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Opinion: We need law enforcement, and we need to make some changes to law enforcement
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Protesters and law enforcement gather in the streets of Gainesville on Saturday, May 30, 2020. - photo by Shannon Casas

Somewhere between total anarchy and a militarized police state, there has to be a societal construct upon which civilized and rational people can agree that allows for the security of public safety as assured by officers of the law without a corresponding fear those same officers will abuse those who they’ve sworn to “serve and protect.”

Those who have used the events of recent weeks to call for a “defunding” of police departments, or worse yet the abolishment of such agencies, are using chaotic times to promote unrealistic concepts and accomplishing little in the process.

At the same time, those who ignore the realities of recent events by focusing on the actions of misbehaving protesters rather than misbehaving law enforcement officers, add to the chaos by pretending problems do not exist when they clearly do.

The men and women comprising the law enforcement profession in our nation are absolutely essential to the social bedrock of our society; without them there is no “rule of law.” But that does not mean they all are perfect.

The Times editorial board

Staff members

  • Norman Baggs, general manager
  • Shannon Casas, editor in chief

Community members

  • Cheryl Brown
  • David George
  • Brent Hoffman
  • J.C. Smith
  • Tom Vivelo
  • Mandy Harris

There is no quick fix, no easy answer to the current standoff between critics of law enforcement and its staunch defenders. These things, however, would seem to be true:

Those who propose abolishing the police are shortsighted, and thankfully few. Others who propose “defunding,” when they really mean “reforming,” hurt their cause with verbiage that seems to focus on money rather than attitudes and cultures.

It is true that many law enforcement agencies have become increasingly “militarized” over the last couple of decades, with armaments and equipment more typically found on a battlefield than in a police precinct. With that inventory in hand, it is easy for a more aggressive mindset to permeate police operations. You don’t need an armored Humvee for community police work.

It is hard to implement a meaningful refocusing of law enforcement when politics are interwoven into every decision. Professional policing strategies should not be held hostage by the whims of a Republican vs. Democrat debate, the re-election plans of a mayor or governor, or the need for a district attorney to curry favor by rushing forth with criminal charges against an officer before an investigation is complete.

The nation’s military is the best in the world at what it does. It is not designed for the task of domestic law enforcement.

Many police officers need more training to do their jobs well. Data from the Georgia Association of Chiefs of Police compiled in 2017 showed the hours of training required for certification of officers in the state was well below the national average and among the lowest in the Southeast. Better training could help when a violent situation needs de-escalation, when a mental health patient needs help, when peaceful protesters fill the streets, when entire communities teeter on the brink of explosive rebellion.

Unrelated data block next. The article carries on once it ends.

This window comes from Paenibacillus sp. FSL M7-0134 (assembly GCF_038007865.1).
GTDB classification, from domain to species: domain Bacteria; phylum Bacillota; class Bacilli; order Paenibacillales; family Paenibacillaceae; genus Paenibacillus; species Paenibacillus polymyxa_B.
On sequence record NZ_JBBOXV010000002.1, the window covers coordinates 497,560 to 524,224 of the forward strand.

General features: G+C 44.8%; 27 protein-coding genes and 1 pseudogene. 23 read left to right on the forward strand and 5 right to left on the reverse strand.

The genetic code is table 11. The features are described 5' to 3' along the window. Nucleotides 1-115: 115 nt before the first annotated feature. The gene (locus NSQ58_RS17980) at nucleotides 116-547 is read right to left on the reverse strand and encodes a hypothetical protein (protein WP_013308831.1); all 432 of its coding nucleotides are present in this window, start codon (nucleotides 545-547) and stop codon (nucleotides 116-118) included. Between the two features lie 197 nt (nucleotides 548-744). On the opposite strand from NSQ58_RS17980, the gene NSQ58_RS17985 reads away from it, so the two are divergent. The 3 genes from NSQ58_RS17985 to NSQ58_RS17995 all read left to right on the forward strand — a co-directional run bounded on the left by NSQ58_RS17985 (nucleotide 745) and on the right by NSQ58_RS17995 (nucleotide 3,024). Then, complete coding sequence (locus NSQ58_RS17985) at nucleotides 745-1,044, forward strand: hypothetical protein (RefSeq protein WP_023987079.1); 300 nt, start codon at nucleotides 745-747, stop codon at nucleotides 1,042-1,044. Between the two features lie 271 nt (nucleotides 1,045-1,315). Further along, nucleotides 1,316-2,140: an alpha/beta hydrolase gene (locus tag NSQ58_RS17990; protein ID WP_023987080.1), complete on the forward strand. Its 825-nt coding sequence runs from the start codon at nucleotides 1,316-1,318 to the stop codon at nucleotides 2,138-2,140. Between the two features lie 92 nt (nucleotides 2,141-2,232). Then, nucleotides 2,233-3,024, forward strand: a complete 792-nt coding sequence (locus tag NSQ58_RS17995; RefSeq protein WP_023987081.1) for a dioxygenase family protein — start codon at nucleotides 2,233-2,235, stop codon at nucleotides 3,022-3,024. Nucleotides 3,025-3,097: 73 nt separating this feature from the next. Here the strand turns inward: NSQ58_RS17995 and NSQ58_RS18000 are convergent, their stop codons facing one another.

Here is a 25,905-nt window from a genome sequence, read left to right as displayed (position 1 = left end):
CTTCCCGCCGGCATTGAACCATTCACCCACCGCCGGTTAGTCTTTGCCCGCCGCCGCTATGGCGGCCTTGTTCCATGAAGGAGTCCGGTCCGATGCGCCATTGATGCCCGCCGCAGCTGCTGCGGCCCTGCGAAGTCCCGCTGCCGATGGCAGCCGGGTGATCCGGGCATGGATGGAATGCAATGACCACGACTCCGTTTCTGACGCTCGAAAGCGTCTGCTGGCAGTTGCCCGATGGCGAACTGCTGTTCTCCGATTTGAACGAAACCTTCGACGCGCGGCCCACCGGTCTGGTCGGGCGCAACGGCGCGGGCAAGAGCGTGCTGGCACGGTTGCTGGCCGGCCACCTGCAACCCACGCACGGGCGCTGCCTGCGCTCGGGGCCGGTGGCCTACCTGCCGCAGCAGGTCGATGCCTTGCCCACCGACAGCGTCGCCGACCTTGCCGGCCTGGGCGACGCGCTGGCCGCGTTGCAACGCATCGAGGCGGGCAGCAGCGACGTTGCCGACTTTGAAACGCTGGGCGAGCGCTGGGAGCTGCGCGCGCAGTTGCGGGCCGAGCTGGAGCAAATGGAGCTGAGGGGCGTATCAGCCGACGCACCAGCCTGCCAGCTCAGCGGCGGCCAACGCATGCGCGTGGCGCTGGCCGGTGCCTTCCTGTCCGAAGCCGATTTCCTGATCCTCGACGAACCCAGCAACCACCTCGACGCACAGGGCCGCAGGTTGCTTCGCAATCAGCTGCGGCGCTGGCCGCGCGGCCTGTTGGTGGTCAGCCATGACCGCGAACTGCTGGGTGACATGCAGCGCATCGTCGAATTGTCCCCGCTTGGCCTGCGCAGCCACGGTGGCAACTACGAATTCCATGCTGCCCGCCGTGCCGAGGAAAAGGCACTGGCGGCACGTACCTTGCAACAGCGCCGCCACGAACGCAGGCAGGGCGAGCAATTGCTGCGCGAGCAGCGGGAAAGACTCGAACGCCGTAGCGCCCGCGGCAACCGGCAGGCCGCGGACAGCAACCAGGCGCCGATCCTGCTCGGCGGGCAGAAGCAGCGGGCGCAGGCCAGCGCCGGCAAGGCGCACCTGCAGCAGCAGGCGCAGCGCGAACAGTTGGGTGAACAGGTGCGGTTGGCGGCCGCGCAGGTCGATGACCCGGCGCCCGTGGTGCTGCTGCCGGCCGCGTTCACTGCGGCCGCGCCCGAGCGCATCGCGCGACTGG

“Defunding” is a notion without validity, but we do need to find ways to reallocate funds so as to pay police officers, and many others in public service, more for what they do. The job placement service ZipRecruiter says lower end salaries for law enforcement in Georgia start at under $30,000. While our starting salaries are higher locally, if you know a police officer, odds are he or she works a second job to make ends meet. Better salaries would mean better job applicants, more stability and less financial pressure, not just for police officers but also for social workers, firefighters, EMTs and others who play a vital role in our society. 

There are systemic and cultural issues within the profession that need to be addressed, but they vary from agency to agency. Rather than a stereotypical condemnation of all law enforcement, true reform has to be tailored to specific agencies, even specific commands and officers.

Police agencies in general need to be more receptive to transparency, to opening the curtain to allow the public to see how things work, to see how discipline is handled, to have a voice in developing programs and strategies. “Policing the police” needs to be a priority; problematic officers have to be stopped from moving department to department to escape the problems they create.

All communities need to embrace the officers who serve them well, respect the job they are called upon to do, and offer assistance when possible. Good police officers are beset by all the fears and concerns and uncertainties that plague us all. We need to remember that as we critique and criticize.

On one side of the current debate are those who are quick to suggest that the high profile actions of a handful of “bad apples” have made all in law enforcement look bad. On the other, are those who would argue that systemic problems are inherent at all levels of law enforcement nationwide.

We tend to side with those who still have faith in the system, despite the inexcusable outrages perpetuated by some whose actions are inhumane blasphemies.

Even so, there are many steps, both large and small, that can be taken to make things better. The first movement in that direction is admitting there is a need for change, which requires more than just a photo op of marching in the street with protesters.

A good first step is being more receptive to listening to the community, which we see happening here with events sponsored by the Newtown Florist Club.

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